McParland v. Colvin, No. 1:2014cv13650 - Document 31 (D. Mass. 2016)

Court Description: Magistrate Judge Judith G. Dein: ORDER entered. MEMORANDUM OF DECISION AND ORDER denying 17 Commissioner's Motion to Dismiss. The parties shall submit a proposed briefing schedule within 14 days of the date of this Order. (Dambrosio, Jolyne)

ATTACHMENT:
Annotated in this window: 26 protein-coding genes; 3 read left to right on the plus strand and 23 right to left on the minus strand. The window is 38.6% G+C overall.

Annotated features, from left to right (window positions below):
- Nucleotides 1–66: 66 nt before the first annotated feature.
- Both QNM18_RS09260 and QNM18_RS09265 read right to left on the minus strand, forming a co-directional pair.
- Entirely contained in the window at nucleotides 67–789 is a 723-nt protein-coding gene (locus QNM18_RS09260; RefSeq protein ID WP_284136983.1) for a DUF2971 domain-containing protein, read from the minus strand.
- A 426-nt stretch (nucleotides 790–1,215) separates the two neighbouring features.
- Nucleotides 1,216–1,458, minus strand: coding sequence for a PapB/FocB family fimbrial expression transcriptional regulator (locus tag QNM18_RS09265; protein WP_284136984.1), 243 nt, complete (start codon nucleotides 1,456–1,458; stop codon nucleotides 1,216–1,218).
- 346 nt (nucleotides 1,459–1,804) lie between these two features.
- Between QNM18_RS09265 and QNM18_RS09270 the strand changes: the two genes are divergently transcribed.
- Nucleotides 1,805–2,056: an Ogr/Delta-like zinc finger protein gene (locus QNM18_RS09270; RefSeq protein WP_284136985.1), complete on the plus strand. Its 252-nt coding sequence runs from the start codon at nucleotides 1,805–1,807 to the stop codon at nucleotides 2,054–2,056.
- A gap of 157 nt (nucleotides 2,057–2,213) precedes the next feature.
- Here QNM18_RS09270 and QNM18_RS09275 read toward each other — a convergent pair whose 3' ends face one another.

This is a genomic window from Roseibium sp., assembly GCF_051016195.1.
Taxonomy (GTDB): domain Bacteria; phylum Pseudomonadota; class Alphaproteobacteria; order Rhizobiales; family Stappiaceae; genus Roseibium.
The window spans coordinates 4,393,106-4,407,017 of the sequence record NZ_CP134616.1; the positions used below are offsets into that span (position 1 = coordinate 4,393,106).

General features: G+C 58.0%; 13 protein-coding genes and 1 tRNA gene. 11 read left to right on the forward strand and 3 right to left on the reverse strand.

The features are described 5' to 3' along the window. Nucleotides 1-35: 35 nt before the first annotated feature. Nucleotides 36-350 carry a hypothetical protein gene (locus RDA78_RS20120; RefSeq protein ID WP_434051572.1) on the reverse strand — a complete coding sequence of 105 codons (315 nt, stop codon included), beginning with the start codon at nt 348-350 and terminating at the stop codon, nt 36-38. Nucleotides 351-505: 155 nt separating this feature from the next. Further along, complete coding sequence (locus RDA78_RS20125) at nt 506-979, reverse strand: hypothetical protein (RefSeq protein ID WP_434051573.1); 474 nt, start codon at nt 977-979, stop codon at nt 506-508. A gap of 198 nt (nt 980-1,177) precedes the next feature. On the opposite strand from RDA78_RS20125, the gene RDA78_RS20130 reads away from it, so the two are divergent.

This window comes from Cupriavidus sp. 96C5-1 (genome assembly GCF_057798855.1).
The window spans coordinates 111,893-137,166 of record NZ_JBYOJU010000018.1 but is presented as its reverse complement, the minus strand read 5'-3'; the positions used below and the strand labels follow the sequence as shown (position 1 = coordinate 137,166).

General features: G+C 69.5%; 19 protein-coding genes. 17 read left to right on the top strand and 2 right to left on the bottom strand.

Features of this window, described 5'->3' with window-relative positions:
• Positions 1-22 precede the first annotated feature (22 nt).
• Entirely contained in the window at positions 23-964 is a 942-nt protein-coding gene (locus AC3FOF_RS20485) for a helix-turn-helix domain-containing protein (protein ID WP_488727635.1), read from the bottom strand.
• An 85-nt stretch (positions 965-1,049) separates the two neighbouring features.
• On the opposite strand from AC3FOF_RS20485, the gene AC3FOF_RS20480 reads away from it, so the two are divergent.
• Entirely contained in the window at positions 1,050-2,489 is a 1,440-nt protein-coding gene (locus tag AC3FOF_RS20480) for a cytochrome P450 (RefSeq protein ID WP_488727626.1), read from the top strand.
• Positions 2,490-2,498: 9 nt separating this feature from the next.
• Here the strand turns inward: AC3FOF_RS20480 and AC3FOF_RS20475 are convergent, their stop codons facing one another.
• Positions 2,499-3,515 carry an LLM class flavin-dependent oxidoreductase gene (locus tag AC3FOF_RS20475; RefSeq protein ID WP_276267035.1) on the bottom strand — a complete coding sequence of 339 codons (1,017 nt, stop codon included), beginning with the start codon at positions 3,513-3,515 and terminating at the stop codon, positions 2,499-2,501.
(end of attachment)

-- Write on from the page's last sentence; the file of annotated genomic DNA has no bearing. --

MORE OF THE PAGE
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UNITED STATES DISTRICT COURT DISTRICT OF MASSACHUSETTS EDWARD FRANCIS MCPARLAND, Plaintiff, v. CAROLYN W. COLVIN, Acting Commissioner of the Social Security Administration, Defendant. ) ) ) ) ) ) ) ) ) ) CIVIL ACTION NO. 14-13650-JGD MEMORANDUM OF DECISION AND ORDER ON DEFENDANT’S MOTION TO DISMISS October 14, 2016 DEIN, U.S.M.J. Plaintiff Edward Francis McParland (“McParland”) seeks judicial review of denial of his claims for disability insurance benefits (“DIB”) and supplemental security income (“SSI”) under Titles II and XVI of the Social Security Act (“ACT”). (Docket No. 1).1 Pursuant to Fed. R. Civ. P. 12(b)(6) Defendant Carolyn W. Colvin, Commissioner of Social Security (“Commissioner”), moves to dismiss the Complaint on statute of limitations grounds. For the reasons stated herein, the Commissioner’s Motion to Dismiss (Docket No. 17) is DENIED. I. STATEMENT OF FACTS When ruling on a motion to dismiss brought under Fed. R. Civ. P. 12(b)(6), the court must accept as true all well-pleaded facts, and give the plaintiff the benefit of all reasonable 1 Record citations are to the court’s electronic filing system (“ECF”) and the page numbers that appear on the upper right hand corner. inferences. See Cooperman v. Individual, Inc., 171 F.3d 43, 46 (1st Cir. 1999). “Ordinarily, a court may not consider any documents that are outside of the complaint, or not expressly incorporated therein, unless the motion is converted into one for summary judgment.” Alt. Energy, Inc. v. St. Paul Fire & Marine Ins. Co., 267 F.3d 30, 33 (1st Cir. 2001). “There is, however, a narrow exception ‘for documents the authenticity of which are not disputed by the parties; for official public records; for documents central to plaintiffs’ claim; or for documents sufficiently referred to in the complaint.’” Id. (quoting Watterson v. Page, 987 F.2d 1, 3 (1st Cir. 1993)). Applying these standards to the instant case, the facts relevant to the issue before this Court – the timeliness of the Complaint – are as follows. On April 25, 2013, an administrative law judge (“ALJ”) denied McParland’s claims for disability insurance benefits and supplemental security income. (Docket No. 1-1 at 2). McParland then requested a review of this decision by the Appeal’s Council. (Id.). On June 20, 2014, the Appeals Council mailed a Notice of Appeals Council Action (“Notice”) to McParland denying his request for further review. (Id.). The Notice stated under the bolded heading “Time To File A Civil Action,” that: You have 60 days to file a civil action (ask for court review). The 60 days start the day after you receive this letter. We assume you received this letter 5 days after the date on it unless you show us that you did not receive it within the 5-day period. If you cannot file for court review within 60 days, you may ask the Appeals Council to extend your time to file. You must have good reason for waiting more than 60 days to ask for court review. You must make the request in writing and give your reason(s) in the request. (Docket No. 18-4 at 3) (formatting omitted). 2 The Notice then goes on to state that “[w]e will send you a letter telling you whether your request for more time has been granted.” (Id.). The Appeals Council also mailed a copy of this notice to McParland’s counsel, Bradford D. Myler, Esq. (Id. at 4). McParland retained new counsel on August 18, 2014. (Docket No. 1-2 at 5 (appointment of representative attached to Complaint)). There is no dispute between the parties that 65 days from the Notice date fell on Sunday, August 24, 2014, and that the due date for filing of the Complaint was Monday, August 25, 2014. (Docket No. 18 at 2; Docket No. 20 at 2). On August 22, 2014, three days before the August 25, 2014 deadline, McParland’s new counsel faxed to the Appeals Council his request for a 30-day extension. (Docket No. 18-5 at 1). The reason given was that “additional time was required in order to complete the forms necessary to file a civil action.” (Id.). McParland filed his Complaint in this Court on September 18, 2014, while his request for an extension was still pending. (Docket No. 1 at 1, ¶ 4). The Complaint alleges that this action was commenced within the appropriate time period. (Id., ¶ 3). On October 31, 2014, the Appeals Council denied his request for an extension of time explaining that McParland had not provided good cause for extending the time. (Docket No. 18-6 at 1). The Respondent has moved to dismiss the Complaint on the grounds that it was not timely filed. Additional facts will be provided below where appropriate. 3 II. ANALYSIS A. Standard of Review - Motion to Dismiss Motions to dismiss under Rule 12(b)(6) test the sufficiency of the pleadings. Thus, when confronted with a motion to dismiss, the court accepts as true all well-pleaded facts and draws all reasonable inferences in favor of the plaintiff. Cooperman, 171 F.3d at 46. Dismissal is only appropriate if the complaint, so viewed, fails to allege a “plausible entitlement to relief.” Rodriguez-Ortiz v. Margo Caribe, Inc., 490 F.3d 92, 95 (1st Cir. 2007) (quoting Bell Atl. Corp. v. Twombly, 550 U.S. 544, 559, 127 S. Ct. 1955, 1967 (2007)). In the instant case, the facts are not in dispute, and this Court finds that the doctrine of equitable tolling should be applied. As a result, this Court finds that the Complaint was timely filed, and the motion to dismiss is denied. B. Equitable Tolling In response to the Commissioner’s Motion to Dismiss the Complaint as untimely, McParland argues that the applicable statute of limitations should be equitably tolled because he requested an extension before the 60-day period had expired in a form he regularly used, and those requests had been routinely allowed in the past. (See Docket No. 20 at 14). For the reasons that follow, this Court finds that equitable tolling does apply. Judicial review of final decisions issued by the Commissioner is governed by Section 405(g) and (h) of the Social Security Act, which provide in relevant part: (g) Any individual, after any final decision of the Commissioner of Social Security made after a hearing to which he was a party, irrespective of the amount in controversy, may obtain a review of such decision by a civil action commenced within sixty days after the mailing to him of notice of such decision or within such further time as the Commissioner of Social Security may allow. 4 (h) The findings and decision of the Commissioner of Social Security after a hearing shall be binding upon all individuals who were parties to such hearing. No findings of fact or decision of the Commissioner of Social Security shall be reviewed by any person, tribunal, or governmental agency except as herein provided. No action against the United States, the Commissioner of Social Security, or any officer or employee thereof shall be brought under section 1331 or 1346 of Title 28 to recover on any claim arising under this subchapter. 42 U.S.C. §§ 405(g)-(h) (2015). According to Social Security regulations, the 60-day window commences on the date the claimant receives “the Appeals Council’s notice of denial of request for review of the administrative law judge's decision or notice of the decision by the Appeals Council.” 20 C.F.R. § 422.210(c) (2011). The date of receipt of the denial notice is “presumed to be 5 days after the date of such notice, unless there is a reasonable showing to the contrary.” Id. These provisions of the Social Security Act operate as a 60-day statute of limitations for a claimant to file a complaint in district court to appeal a final decision of the Commissioner. Bowen v. City of New York, 476 U.S. 467, 478, 106 S. Ct. 2022, 2029 (1986). “It is wellestablished that the 60-day filing period set forth in 42 U.S.C. § 405(g) is not jurisdictional, but rather constitutes a statute of limitations. As such, the limitation period constitutes a condition on the waiver of sovereign immunity that must be strictly construed.” Piscopo v. Sec. of Health & Human Servs., No. 93-2326, 1994 WL 283919, at *3 (1st Cir. June 27, 1994) (citations omitted); accord Bowen, 476 U.S. at 479 ("60-day limit . . . is a condition on the waiver of sovereign immunity and thus must be strictly construed.”). However, as the Supreme Court has held, “application of a ‘traditional equitable tolling principle’ to the 60-day requirement of § 405(g) is fully ‘consistent with the overall congressional purpose’ and is ‘nowhere eschewed 5 by Congress.’” Bowen, 476 U.S. at 480, 87 S. Ct. 1188, 1197 (quoting Honda v. Clark, 386 U.S. 484, 501, 87 S. Ct. 1188, 1197 (1967)). “[E]quitable tolling is normally appropriate only when circumstances beyond a litigant’s control have prevented him from filing on time.” Delaney v. Matesanz, 264 F.3d 7, 15 (1st Cir. 2001). “In the usual case, a court may deny a request for equitable tolling unless the proponent shows that he was actively mislead or prevented ‘in some extraordinary way from asserting his rights.” Id. (quoting United States v. Patterson, 211 F.3d 927, 930-31 (5th Cir. 2000)). In the instant case, McParland’s counsel has submitted numerous examples of requests for extensions he filed from April 2014 to at least January 2015 in the same form as the extension he requested for McParland. All of these extensions were allowed. (See Docket No. 20-1 at 1161). There is ample support for counsel’s reliance on his understanding that his first request for a brief extension would be allowed. See Randolph v. Colvin, Civil No. 15-cv-1097-DRH-CJP, 2016 WL 524460, at *4 (S.D. Ill. Feb. 10, 2016) (“The SSA had established a precedent that the phrase ‘in order to complete the forms required for initiation of the civil action’ constituted good cause” by repeatedly granting requests for extensions in that form).2 Equity requires that McParland, who diligently pursued his rights by retaining experienced counsel in a timely manner, be allowed to proceed with his claim. This is especially true as there is no harm to the Commissioner. See Jobe v. INS, 238 F.3d 96, 100 (1st Cir. 2001) (listing factors court may consider in evaluating if equitable tolling should apply). This Court’s ruling is consistent with decisions in a number of jurisdictions applying equitable tolling when a 2 For the future, however, equitable tolling is not likely to be appropriate in light of the SSA’s clarification that this language alone is no longer sufficient to establish good cause. 6 timely request for an extension was filed, but the Appeals Council failed to rule on the request before the statute of limitations expired. See, e.g., Rivera-Gonzalez v. Astrue, No. 8:11-CV-172T-30EAJ, 2011 WL 2434071, at *2 (M.D. Fla. June 16, 2011) (rejecting Magistrate Judge’s recommendation that equitable tolling not apply where brief extension had been requested within 60 day period and Appeals Council failed to rule before suit was filed);3 Baynham v. Colvin, No. 14-2053-SAC, 2014 WL 2440380, at *3-4 (D. Kan. May 30, 2014) (collecting cases applying equitable tolling where claimant sought an extension of time before the 60-day statute of limitations); Sanchez v. Barnhart, 03-C-537-C, 2004 WL 1005589, at *2 (W.D. Wisc. May 4, 2004) (“Appeals Council's failure to respond in a timely fashion to Sanchez's request for an extension could provide an equitable reason to toll the limitations period.”).4 McParland also argues that the SSA applied a heightened standard to his request for an extension. Specifically, he argues that the Hearings, Appeals and Litigation Law Manual (“HALLEX”) I-3-9-60, entitled Requests for Extensions of Time to File Civil Action, was amended on July 23, 2014. (See Docket No. 20-1 at 4). This amendment, HALLEX I-3-9-92, according to McParland, imposed a greater burden on claimants seeking extensions, and was allegedly applied in his case. (Id.). Further, he argues, that the amendment was not properly adopted 3 In River-Gonzalez, the court tolled the statute of limitations because, in its view, the notice informing the plaintiff of the 60-day statute of limitations (the same Notice McParland received), was misleading. Id. Here, McParland does not argue that the Notice sent to him was misleading and, therefore, the Court does not address this issue. 4 Admittedly, there are courts who have ruled otherwise, but they do not appear to involve as persuasive a record where, as here, experienced counsel relied on a significant number of prior rulings by the Appeals Council accepting the same request for an extension. See, e.g., Haseeb v. Colvin, Case No. 3:15-cv-03931-LB, 2015 WL 9258086, at *5 (N.D. Ca. Dec. 18, 2015); Natalizzo v. Astrue, Civ. Action No. 12-cv-02490 (JAP), 2012 WL 4846657, *5-6 (D. N.J. Oct. 10, 2012); Smith v. Comm'r of Soc. Sec., Civil Acton No. 10-CV-12691, 2011 WL 1812609, *3 (E.D. Mich. March 17, 2011). In any event, each case must be decided on its own facts. 7 under the Administrative Procedure Act (“APA”) and, therefore, it was improper for the SSA to impose the new standard on his request. For her part, the Commissioner argues that “good cause” has always been required for an extension, the new HALLEX did not change the standard, and the rulemaking requirements of the APA do not apply to the new HALLEX. This Court does not need to wade into this quagmire. For the reasons detailed above, this Court finds that equitable tolling requires that McParland be allowed to proceed with his Complaint when counsel filed a timely request for an extension in a form which had repeatedly been found acceptable to the SSA. This Court need not decide the enforceability or meaning of HALLEX I-3-9-92. See Randolph, 2016 WL 524460, at *4-5 (although “updated HALLEX manual did not alter the legal rights of plaintiff since it did not necessarily change the requirement for extension[s,]” motion to dismiss complaint as untimely still denied since Appeals Council had previously accepted phrase “in order to complete the forms required for initiation of the civil action” as constituting good cause for an extension).5 III. ORDER For all the reasons detailed herein, the Commissioner’s Motion to Dismiss (Docket No. 17) is DENIED. The parties shall submit a proposed briefing schedule within 14 days of the date of this Order. / s / Judith Gail Dein Judith Gail Dein United States Magistrate Judge 5 The court in Randolph held that the Appeal Council’s decision to deny the claimant’s request for an extension was arbitrary and capricious given the established precedent of allowing extensions. Randolph, 2016 WL 524460 at *4. Because this Court concludes that this fact results in the application of equitable tolling, this Court will not address whether the Appeal Council’s denial of McParland’s request for an extension was arbitrary and capricious, or whether it was reviewable under the APA as a final decision of the Secretary made after hearing. See 42 U.S.C. § 405(g). 8